Vanya Tucherov, QA Engineer at Tableau, posted the following on a Sunday morning in Vegas:
It's 8:30 on a Sunday morning, and about four hours before I should head out to the airport to make my way to the 2011 Tableau Customer Conference (hereafter TCC11). I probably should be sleeping, but I'm not.
For those of you who don't know me, I work at Tableau in Development- I'm one of the QA engineers, and I've been with the company for about a year and a half now. Before coming to Tableau I worked as a software tester, project manager and business analyst in the software development side of a company which was a hybrid sales-management force and marketing consortium within the luxury travel industry. Before moving to the Seattle metro area and getting into the software industry, I was a reporter for a daily newspaper in southwest Florida.
Believe it or not, there is some purpose behind me mentioning these things. I find that being a good software tester involves using many of the same skills as being a good reporter- learning from context, careful observation, attention to detail. And looking at the Conference agenda, I see some discussions which pique my interest- a Tuesday morning (9:45-10:45) talk entitled "Exploring the Stories Behind the Data" being given by Cheryl Phillips, Data Enterprise Editor of the Seattle Times and one from Simon Rogers of The Guardian, "How the UK's Guardian is Pioneering Data Journalism" Thursday from 11:00 to noon.
Thinking back to the company in the travel industry, much of the time, the team I led seemed to get bogged down in what felt like a never-ending string of one-off report requests from the business teams we supported, all cobbled together from SQL Server databases or Excel spreadsheets (and at times requesting a blend of the data from both). Tableau could have made things so much easier- both for my development team and our stakeholders- by empowering the people who knew what they really were hoping to get out of their data to do it themselves rather than having to ask a development team to take a stab at compiling a report for them only to have a request come in to deliver a slight twist on it because we missed some nuance in the data we didn't know was significant.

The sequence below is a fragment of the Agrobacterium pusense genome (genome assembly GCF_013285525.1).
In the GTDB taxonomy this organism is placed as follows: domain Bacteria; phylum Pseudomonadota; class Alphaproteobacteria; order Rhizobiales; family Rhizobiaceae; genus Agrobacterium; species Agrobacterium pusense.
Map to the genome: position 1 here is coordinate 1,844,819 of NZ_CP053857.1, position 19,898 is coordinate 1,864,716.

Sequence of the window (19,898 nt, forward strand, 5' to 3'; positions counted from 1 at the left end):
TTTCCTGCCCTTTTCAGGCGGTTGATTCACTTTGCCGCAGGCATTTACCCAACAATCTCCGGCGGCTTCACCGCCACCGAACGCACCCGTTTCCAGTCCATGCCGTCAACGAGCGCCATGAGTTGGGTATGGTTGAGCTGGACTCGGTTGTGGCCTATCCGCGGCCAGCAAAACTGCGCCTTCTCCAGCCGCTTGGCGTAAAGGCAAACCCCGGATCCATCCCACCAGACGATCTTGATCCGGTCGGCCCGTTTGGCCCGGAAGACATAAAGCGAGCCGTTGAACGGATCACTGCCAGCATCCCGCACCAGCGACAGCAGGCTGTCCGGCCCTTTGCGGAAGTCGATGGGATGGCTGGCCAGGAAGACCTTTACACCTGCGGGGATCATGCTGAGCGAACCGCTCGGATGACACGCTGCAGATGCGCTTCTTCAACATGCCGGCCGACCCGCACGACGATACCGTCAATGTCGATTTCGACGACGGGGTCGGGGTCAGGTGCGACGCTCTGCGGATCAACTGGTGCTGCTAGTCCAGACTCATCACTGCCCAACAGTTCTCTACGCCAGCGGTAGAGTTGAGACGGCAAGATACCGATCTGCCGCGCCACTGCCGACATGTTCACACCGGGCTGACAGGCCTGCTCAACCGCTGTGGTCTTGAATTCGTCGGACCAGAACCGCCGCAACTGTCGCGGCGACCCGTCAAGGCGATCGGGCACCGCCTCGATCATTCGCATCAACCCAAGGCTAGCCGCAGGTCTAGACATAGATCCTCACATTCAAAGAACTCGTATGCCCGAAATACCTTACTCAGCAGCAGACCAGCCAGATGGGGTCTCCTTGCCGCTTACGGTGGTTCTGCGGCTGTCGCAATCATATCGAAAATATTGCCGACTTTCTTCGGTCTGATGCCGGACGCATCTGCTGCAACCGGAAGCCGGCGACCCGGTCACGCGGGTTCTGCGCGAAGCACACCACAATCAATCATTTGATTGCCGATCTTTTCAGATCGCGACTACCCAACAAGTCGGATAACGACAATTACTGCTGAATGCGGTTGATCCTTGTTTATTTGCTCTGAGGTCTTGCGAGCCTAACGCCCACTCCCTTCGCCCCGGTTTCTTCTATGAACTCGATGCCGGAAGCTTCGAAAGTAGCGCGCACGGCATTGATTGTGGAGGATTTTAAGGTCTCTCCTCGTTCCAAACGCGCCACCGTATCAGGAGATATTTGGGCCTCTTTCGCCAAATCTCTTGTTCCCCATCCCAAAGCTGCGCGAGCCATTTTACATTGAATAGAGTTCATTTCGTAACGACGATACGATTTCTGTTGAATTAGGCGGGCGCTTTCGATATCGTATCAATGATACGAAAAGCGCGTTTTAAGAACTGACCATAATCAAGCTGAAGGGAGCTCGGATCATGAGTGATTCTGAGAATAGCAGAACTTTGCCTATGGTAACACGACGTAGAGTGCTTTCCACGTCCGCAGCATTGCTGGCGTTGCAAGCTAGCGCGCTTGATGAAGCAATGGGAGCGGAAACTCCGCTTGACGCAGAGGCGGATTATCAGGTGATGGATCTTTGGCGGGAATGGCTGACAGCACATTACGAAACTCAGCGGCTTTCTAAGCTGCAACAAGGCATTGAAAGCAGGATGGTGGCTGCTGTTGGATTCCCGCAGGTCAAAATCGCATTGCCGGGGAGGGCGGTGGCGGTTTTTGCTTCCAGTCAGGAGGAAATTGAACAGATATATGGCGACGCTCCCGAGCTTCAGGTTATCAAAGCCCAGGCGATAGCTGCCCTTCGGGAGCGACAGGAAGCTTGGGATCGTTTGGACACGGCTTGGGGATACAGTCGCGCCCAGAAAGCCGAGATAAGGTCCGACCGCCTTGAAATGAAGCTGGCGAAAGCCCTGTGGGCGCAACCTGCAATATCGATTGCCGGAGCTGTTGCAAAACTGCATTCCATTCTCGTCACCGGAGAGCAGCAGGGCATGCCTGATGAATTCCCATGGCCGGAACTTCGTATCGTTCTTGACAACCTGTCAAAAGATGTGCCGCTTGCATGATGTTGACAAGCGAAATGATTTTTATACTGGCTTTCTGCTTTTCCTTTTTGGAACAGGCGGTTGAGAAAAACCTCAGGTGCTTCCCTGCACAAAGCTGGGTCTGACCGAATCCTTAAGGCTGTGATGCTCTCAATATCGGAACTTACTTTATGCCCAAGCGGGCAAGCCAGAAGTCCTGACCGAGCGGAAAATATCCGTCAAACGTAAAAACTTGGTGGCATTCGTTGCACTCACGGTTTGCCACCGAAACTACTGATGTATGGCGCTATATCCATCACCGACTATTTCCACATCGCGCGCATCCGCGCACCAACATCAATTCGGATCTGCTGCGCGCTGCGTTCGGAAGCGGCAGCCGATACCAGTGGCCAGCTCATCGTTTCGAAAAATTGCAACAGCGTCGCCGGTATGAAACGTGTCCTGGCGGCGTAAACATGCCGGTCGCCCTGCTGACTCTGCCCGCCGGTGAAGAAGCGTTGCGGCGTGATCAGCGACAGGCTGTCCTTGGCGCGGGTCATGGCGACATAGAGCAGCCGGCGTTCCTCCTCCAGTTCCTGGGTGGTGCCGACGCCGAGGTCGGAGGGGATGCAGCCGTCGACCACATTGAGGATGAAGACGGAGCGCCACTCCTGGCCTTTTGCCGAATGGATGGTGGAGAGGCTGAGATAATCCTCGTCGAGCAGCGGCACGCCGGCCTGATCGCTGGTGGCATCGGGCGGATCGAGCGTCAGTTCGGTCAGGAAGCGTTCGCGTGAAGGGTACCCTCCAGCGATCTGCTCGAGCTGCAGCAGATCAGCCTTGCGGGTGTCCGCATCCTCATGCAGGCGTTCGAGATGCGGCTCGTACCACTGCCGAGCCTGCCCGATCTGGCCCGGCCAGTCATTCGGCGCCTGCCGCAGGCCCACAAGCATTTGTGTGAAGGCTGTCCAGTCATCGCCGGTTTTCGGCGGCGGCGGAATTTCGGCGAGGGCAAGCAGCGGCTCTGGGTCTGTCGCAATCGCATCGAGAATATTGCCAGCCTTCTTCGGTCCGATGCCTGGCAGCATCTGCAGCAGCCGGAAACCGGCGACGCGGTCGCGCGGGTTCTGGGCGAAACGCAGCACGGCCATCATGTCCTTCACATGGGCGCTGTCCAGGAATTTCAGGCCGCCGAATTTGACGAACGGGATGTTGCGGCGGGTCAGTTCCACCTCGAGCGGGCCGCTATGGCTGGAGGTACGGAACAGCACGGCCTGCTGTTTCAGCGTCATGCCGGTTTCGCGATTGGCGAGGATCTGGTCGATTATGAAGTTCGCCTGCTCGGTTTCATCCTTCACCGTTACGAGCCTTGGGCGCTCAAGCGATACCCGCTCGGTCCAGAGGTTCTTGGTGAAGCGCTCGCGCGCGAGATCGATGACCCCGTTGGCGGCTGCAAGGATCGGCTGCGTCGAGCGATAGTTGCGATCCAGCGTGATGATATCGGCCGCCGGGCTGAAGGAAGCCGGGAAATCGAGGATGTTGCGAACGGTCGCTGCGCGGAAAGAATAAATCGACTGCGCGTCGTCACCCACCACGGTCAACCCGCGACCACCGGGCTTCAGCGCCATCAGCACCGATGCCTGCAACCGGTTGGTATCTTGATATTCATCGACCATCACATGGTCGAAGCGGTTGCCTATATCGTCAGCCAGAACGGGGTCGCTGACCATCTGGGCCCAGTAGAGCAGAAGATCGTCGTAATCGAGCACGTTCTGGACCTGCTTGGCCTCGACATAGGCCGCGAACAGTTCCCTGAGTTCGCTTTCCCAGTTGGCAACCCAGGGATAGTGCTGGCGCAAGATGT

I'd love to be able to sit my old boss and CTO down in Wade Tibke's session "Tableau on Tableau" Tuesday from 4:30 to 5:30 and DePaul University's Jon Boeckenstedt's Wednesday 11:00-12:00 talk "A Ton of Data Seeks an Ounce of Insight: A Tableau Implementation Tale." One of these days, I'll convince Scott that he needs to adopt Tableau because it's what his stakeholders need for the sheer simple reason that it will empower them to use their ounces of insight to unlock the value in their tons of data.
Besides, the very location of TCC11 is an indication to me that the universe has a sense of humour- you see, that company holds its annual conference in- you guessed it- Las Vegas. I managed to avoid going to that conference for all five years I worked for the company- but it should be noted that at Tableau, every staff person who attends gets to be useful in some way or another, but there, the development staff were, shall we say, not used to the best of their abilities (I have horror stories from my former colleagues who had to go because they didn't have valid reasons not attend to like "I need to make sure the major software release coordinated to coincide with the CEO's keynote address actually gets deployed and is working properly so that he can unveil it in a production environment live on the dais at the Bellagio in front of thousands of travel industry movers and shakers.").
So, a few years removed from building solutions and reports centred around travel, travellers, and destinations, I'm going to a company user conference yet again in Las Vegas, and I'm feeling good enough about it to be scribbling down ideas on a Sunday morning before flying down there, and not just because the universe is sending me to the Nevada desert in October rather than in July. I'm genuinely excited to have the privilege of meeting and talking with those in attendance for the second year- because understanding how you use Tableau, the things you'd like to be able to do with it, your 'pain points' and areas where you're really pleased with what it can do for you is incredibly useful information to a software tester. It helps us test the product in ways which are at least informed by your real-world usage, and as a result, hopefully deliver a product of the calibre you deserve and have come to expect.
See you in Vegas! By all means, feel free to come and talk with me- I may be a bit of a wall-flower and observer/reporter by nature, but I think I'm also fairly approachable. Look for the bearded guy with the braid who is wearing a suit and chances are pretty good that you'll find me.
Subscribe to our blog
Get the latest Tableau updates in your inbox.